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Binomial: Zizia aurea (ZIZ-ee-uh / AWR-ee-uh)

Family: Apiaceae (ay-pee-AY-see-ee), the Carrot Family

We're so lucky to have Golden Alexanders living in St. Louis.  When in flower, this cheerful plant is like a Ted Drewes frozen custard stand on a sweltering Tuesday evening after a Little League game.  It's full of little tongues licking their sweet treats, especially the short-tongued bees, flies, beetles and wasps.

Golden Alexanders is from the Apiaceae, the carrot family.  To be able to identify plants from this family, we need to know what an "umbel" is.  The umbel is the #1 defining characteristic of this family.  In fact the family used to be called the Umbelliferae.  An umbel is an umbrella-like cluster of flowers (inflorescence) in which all the flower stems (pedicels) are nearly the same length and emanate from the same point.  The flowers form a flat or slightly convex disk.  But don't touch that dial, because there's more!  Golden Alexanders and the Apiaceae don't just have umbels, they have compound umbels - "umbels of umbels"!


It's like a 4th-of-July fireworks display under the Arch.  A mortar shell is shot up from a barge on the Mississippi River.  When it gets up high enough, it explodes and creates a beautiful dome of sparkling shells.  But then each of those secondary shells explodes to create the many-domed spectacle that people are still talking about days later. 

Here comes a math problem.  If the top of a Zizia peduncle (the stem that holds up the inflorescence) explodes into an umbrella of 12 rays, and if the top of each ray then explodes into an umbrella of 21 pedicels (each with a floret on top), how many florets might a single Zizia umbel contain?  That's why the Golden Alexander in bloom is such a spectacle.  And that's just one umbel!  Each plant can have lots of umbels - thousands of ice cream cones!

Not all frozen custard stands in St. Louis are Ted Drewes.  And not all yellow, double-umbellates in St. Louis are Golden Alexanders.  The different species can be tricky to tell apart.  Here is a list of Golden Alexander and her 6 St. Louis lookalikes that will challenge our powers of observation.  Click on any of their names to see their photos (mostly from

  • Zizia aurea (Golden Alexanders) - the basal leaves are trifoliate compound; leaflets are toothed; central floret of each umbellet is sessile; fruits ridged but not winged; inflorescence emits strong musty odor;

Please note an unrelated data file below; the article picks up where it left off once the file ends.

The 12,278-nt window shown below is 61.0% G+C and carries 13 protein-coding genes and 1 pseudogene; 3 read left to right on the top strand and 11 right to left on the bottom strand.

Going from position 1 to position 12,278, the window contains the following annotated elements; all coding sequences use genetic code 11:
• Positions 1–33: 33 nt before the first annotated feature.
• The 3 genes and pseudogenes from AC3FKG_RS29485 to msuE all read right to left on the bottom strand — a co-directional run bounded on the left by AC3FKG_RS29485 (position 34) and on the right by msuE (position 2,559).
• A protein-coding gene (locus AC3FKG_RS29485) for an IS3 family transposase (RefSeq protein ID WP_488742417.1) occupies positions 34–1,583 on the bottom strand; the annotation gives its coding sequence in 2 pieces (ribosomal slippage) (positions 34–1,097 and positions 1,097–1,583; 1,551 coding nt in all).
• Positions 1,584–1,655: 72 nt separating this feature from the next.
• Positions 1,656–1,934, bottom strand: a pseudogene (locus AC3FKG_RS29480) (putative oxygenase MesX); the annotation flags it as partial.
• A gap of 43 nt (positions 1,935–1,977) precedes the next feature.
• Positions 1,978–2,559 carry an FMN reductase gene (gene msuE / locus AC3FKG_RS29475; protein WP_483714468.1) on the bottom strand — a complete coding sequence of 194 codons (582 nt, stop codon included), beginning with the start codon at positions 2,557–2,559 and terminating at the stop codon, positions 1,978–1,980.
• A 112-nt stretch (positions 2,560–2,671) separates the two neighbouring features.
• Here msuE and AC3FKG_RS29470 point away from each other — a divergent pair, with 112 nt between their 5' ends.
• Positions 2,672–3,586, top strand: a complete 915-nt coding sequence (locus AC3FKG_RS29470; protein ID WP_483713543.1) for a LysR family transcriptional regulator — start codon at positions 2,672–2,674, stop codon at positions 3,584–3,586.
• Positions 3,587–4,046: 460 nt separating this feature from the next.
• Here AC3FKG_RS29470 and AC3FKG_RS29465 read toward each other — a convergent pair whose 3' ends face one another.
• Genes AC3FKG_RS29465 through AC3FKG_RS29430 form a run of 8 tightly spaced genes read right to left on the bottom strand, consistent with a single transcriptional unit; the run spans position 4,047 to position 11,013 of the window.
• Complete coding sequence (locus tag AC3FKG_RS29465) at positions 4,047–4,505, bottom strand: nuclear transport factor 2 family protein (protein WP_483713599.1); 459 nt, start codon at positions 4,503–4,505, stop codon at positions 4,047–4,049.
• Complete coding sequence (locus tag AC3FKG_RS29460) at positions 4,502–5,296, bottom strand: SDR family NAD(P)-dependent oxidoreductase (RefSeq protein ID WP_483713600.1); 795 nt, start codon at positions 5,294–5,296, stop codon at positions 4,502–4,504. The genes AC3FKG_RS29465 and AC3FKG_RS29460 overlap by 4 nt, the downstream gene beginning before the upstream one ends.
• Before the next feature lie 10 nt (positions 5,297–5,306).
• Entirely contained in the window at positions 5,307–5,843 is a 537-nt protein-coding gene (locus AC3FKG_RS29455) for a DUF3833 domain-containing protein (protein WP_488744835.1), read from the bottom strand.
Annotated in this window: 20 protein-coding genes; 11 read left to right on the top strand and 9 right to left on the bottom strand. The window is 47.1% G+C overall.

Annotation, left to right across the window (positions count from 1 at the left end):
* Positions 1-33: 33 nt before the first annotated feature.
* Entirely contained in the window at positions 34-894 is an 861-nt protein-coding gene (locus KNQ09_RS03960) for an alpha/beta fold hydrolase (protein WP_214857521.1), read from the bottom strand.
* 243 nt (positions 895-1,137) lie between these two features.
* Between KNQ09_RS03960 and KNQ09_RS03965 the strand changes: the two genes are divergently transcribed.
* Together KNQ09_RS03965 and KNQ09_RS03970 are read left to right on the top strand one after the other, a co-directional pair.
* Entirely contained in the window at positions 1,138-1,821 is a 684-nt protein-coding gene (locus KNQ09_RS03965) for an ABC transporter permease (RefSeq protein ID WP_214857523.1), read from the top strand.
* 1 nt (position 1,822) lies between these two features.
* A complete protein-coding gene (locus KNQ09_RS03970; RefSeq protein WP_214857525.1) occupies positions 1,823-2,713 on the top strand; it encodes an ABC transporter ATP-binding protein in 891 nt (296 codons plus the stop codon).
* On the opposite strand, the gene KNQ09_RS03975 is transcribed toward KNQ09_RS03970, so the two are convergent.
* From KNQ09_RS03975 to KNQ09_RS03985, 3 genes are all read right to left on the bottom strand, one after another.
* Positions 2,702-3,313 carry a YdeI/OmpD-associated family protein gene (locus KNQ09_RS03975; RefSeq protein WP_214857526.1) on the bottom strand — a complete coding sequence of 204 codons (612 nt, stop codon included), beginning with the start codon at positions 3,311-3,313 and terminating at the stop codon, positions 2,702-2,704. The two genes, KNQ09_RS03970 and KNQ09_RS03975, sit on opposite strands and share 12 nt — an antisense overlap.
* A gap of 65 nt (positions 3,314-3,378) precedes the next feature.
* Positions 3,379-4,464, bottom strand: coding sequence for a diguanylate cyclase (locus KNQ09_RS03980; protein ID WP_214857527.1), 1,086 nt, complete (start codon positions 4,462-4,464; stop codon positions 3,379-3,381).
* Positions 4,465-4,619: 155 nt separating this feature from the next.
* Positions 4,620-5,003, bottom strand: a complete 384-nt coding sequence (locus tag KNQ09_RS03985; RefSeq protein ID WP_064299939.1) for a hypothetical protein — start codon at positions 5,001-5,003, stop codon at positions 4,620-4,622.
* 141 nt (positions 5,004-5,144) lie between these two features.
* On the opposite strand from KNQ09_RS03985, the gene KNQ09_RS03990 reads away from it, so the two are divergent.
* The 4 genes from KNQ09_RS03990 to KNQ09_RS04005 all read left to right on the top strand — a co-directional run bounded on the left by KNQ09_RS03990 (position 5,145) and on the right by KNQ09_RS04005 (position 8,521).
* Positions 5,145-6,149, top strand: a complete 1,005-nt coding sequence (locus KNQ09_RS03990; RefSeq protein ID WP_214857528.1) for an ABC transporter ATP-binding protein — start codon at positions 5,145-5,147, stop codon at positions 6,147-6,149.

• Pastinaca sativa (Wild Parsnip) - taller, blooms later, compound leaves are single-pinnate rather than double-pinnate; has flat-topped umbels; leaflets have more than 8 teeth on each side; 

  • Polytaenia nuttallii (Prairie Parsley) simple pinnate leaves; mature seeds have winged margin;

  • Taenidia integerrima (Yellow Pimpernel) - the oblong leaflets are toothless (entire); compound umbels open and airy; umbellets point in all directions like fireworks; 

  • Thaspium barbinode (Hairyjoint Meadowparsnip) - central floret has pedicel; inflorescence emits strong musty odor;

  • Thaspium trifoliatum var. flavum (Meadowparsnip) - the central floret of each umbellet has a pedicel; the basal leaves are simple (not trifoliate);

  • Zizia aptera (Heartleaf Golden Alexanders) - has simple (as opposed to compound) basal leaves;


​For more information on the Golden Alexander, please click on for their always thorough description.

For those of us trying to better learn our different flower types, Zizia aurea can help:


INFLORESCENCE:  Zizia's inflorescence is a flat-topped compound umbel containing up to 250 florets.  (An identifying characteristic of Zizia is that the central floret of each small umbellet is sessile - it has no obvious pedicel).

CALYX: Each little floret has 5 yellow sepals, fused to each other.

COROLLA: Each little floret has 5 yellow petals that curve inward.

ANDROECIUM: Each little floret has 5 stamens, lined-up with the sepals.

GYNOECIUM: Each little floret has an inferior ovary composed of 2 fused carpels with 2 styles.

FRUIT: The ovary from each little floret will mature into a small, oblong, 2-sectioned, ridged schizocarp which splits into 2 seeds.

- Michael Laschober


Week #6 (April 24-30) Golden Alexanders (Zizia aurea)

Please protect the plants in our natural areas:


Please click on the button below to see a list of the Apiaceae plants we're likely to find in St. Louis.

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